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How does your garden grow?  By Eric Danell, Dokmai Garden


Misty blue falcate wings

The Gray Baron butterfly, this male butterfly is not sunbathing, he is drinking.

For several days now I have admired lovely bluish butterflies visiting our Malabar blackmouth (Melastoma malabathrica, Melastomataceae). They do not care about the blossom, but like human children and sooty-headed bulbuls they can not resist the black fruits.

Browsing the butterfly book and trying to identify the butterfly by using the memory of a glimpse was not enough. Using my old butterfly net I caught a shabby old male and sat down before breakfast. I held the body (thorax) between my fingers. This part of the insect contains all the muscles for the four wings and six legs, and although the muscles are protected by the exoskeleton you can clearly feel how strong the butterfly is. It is like holding a living fish, vibrating of life of strength.

This butterfly turned out to be a ‘Gray baron’ (Euthalia anosia anosia, Nymphalidae). The male is characterized by strongly and elegantly falcate wing tips, absence of any white or red spots and a gorgeous misty blue colour on the forewings which Pisuth Ek-Amnuay describes as ‘mottled greenish gray’ in his eminent book on Thai butterflies. The female has a series of decorative white spots on its forewings. The undersides have clear patterns as drawn with black ink on a silvery gray paper.

This species is new to Dokmai Garden but previously reported from Chiang Mai. I found no information about its larva and what plant it eats, so we have to keep exploring.

My only problem is the English name, ‘Gray baron’. To me the butterfly appears blue, and ‘gray’ does not give justice to the beauty of the butterfly. I think something more distinguished would be appropriate. It looks old and clad with lichens, so why not ‘Forest baron’? [email protected]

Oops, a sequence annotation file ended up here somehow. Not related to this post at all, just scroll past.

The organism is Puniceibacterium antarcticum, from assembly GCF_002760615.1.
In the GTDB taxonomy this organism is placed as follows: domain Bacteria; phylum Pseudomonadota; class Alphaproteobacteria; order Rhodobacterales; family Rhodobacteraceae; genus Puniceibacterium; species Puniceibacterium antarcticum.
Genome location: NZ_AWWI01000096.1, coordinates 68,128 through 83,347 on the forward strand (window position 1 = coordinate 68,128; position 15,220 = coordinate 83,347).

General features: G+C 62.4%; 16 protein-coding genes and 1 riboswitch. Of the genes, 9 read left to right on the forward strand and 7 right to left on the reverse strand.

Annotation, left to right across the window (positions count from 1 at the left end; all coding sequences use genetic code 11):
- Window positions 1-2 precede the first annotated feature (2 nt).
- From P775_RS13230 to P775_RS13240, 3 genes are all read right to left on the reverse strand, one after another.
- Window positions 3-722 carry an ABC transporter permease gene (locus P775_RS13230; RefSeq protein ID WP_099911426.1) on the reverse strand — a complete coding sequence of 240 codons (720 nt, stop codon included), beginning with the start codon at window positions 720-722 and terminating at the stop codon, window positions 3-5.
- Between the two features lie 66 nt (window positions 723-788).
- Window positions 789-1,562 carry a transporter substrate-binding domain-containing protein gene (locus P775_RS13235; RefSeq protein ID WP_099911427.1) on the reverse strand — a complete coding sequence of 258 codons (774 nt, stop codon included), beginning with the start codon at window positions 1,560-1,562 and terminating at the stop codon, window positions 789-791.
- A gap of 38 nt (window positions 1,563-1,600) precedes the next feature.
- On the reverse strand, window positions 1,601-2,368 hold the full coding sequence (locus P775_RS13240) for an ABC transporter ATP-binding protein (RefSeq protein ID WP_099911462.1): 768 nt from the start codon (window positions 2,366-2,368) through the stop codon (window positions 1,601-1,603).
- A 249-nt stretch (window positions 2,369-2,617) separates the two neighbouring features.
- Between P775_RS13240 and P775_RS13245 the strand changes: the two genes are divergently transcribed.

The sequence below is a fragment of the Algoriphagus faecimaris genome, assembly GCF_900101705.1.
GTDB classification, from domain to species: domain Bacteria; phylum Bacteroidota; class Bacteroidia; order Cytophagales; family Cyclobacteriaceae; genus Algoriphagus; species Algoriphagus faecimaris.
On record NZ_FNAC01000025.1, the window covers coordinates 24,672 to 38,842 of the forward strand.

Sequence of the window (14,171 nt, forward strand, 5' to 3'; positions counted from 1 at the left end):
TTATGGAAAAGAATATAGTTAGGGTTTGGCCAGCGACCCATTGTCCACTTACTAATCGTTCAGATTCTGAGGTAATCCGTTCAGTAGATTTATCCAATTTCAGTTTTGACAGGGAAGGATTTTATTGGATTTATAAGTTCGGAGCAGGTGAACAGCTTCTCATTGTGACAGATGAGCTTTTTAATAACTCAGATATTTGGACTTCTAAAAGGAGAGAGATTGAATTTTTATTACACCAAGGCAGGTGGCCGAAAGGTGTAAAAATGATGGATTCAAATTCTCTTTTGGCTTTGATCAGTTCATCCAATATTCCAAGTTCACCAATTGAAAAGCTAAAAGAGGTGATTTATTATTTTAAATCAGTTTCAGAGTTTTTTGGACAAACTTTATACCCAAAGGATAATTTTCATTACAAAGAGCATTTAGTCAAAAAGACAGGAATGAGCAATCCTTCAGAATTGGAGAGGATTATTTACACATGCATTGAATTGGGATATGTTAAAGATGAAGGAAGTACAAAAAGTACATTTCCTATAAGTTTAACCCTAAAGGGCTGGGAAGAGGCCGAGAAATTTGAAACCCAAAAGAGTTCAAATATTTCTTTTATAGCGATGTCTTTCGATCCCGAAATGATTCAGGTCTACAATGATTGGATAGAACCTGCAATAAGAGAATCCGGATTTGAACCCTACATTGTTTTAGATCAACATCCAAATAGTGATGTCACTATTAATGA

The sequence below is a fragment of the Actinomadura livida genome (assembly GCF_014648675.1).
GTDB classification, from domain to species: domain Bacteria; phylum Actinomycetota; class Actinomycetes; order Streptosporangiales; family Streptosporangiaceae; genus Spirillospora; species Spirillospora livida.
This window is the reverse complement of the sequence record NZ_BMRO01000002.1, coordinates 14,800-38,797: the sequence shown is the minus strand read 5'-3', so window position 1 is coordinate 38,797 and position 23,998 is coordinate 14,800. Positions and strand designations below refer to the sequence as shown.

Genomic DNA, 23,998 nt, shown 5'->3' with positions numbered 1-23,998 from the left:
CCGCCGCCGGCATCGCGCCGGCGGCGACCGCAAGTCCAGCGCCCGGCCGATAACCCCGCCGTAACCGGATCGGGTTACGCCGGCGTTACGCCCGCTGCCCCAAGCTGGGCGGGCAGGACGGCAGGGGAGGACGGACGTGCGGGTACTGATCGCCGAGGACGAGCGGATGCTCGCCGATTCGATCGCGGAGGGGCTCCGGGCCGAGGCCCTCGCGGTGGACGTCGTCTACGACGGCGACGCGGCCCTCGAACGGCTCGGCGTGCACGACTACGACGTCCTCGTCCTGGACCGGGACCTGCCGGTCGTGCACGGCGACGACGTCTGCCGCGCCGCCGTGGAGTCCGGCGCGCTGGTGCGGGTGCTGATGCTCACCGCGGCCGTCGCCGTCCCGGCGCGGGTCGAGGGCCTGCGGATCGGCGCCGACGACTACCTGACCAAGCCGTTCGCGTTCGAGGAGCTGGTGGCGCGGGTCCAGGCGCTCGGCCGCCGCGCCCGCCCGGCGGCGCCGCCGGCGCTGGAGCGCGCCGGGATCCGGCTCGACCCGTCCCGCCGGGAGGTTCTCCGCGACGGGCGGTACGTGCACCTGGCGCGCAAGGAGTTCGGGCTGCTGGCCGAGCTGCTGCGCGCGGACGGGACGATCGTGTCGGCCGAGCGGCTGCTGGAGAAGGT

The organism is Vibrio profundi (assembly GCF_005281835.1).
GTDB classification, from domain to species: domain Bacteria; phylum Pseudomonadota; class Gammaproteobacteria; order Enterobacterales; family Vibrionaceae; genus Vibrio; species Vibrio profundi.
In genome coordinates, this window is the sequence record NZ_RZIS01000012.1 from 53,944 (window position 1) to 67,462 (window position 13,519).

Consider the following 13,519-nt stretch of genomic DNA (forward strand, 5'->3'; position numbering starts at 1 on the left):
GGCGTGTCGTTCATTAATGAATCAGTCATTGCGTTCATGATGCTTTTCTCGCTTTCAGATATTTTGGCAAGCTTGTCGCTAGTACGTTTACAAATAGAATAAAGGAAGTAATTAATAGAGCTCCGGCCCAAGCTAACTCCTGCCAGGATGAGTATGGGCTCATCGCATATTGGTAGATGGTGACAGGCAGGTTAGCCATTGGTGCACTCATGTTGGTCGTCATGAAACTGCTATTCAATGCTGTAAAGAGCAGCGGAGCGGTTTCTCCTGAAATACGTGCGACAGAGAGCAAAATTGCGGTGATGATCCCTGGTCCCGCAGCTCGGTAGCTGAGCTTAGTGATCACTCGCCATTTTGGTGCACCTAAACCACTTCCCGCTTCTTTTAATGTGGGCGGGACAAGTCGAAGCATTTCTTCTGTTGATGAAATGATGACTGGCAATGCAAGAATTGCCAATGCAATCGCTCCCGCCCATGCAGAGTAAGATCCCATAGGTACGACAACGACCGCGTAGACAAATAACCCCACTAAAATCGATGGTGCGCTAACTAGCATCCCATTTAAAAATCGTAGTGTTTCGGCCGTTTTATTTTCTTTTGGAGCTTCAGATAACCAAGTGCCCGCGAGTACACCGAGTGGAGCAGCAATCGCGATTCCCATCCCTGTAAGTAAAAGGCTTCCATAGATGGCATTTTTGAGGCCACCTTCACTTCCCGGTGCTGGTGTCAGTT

A green orb but not a pomelo…

A Crescentia cujete fruit maturing at Dokmai Garden in Chiang Mai this month.

The green orb is the fruit of a calabash tree (Crescentia cujete, Bignoniaceae)! This small tree (up to 10 m) is commonly planted in Chiang Mai as an ornamental but originally it comes from the Caribbean, Central America and northern South America. It should be grown in full sun on well drained soil. Cuttings root easily and are used for making living fences. The tree makes beautiful green blossom straight on the branches (it is cauliflorus). I have no pictures but will provide next year. The name ‘calabash tree’ is derived from the fact its hard rind can be used for making vessels, cups and spoons. The original calabash is a vine from Africa (Lagenaria siceraria, Cucurbitaceae).

Members of the bignonia family make very different fruits, such as flat edible sabers or long spirals.  Many members of the bignonia family have winged seeds for wind dispersal, but not the calabash tree. It has been hypothesized that this fruit was once eaten by large mammals which were hunted to extinction by Native Americans. Today, horses seem to eat the fruits. I offered a slice of an immature fruit to our water buffalo, who likes banana and longan, but he rejected it. I threw in two pieces to our wild boars, and they fought over them. Then I sliced up half a fruit in eight pieces to give each piggy a chance, but then they just sniffed at the pieces and returned to me for something more tasty.

The diameter of this smaller immature fruit was 138 mm, the weight was 900 g and the rind was 3 mm thick. The fragrance is like a combination of sand, Scleroderma mushrooms, radish and cucumber. The huge number of seeds are dispersed within the pulp. The pulp oxidizes gray and is easy to detach from the rind by using your fingers. It has a spongy texture resembling that of immature puffballs. It is not considered food by the native South Americans, but a medicine against asthma, fever and worms. The heart-shaped seeds can be mashed and mixed with water to make a refreshing drink.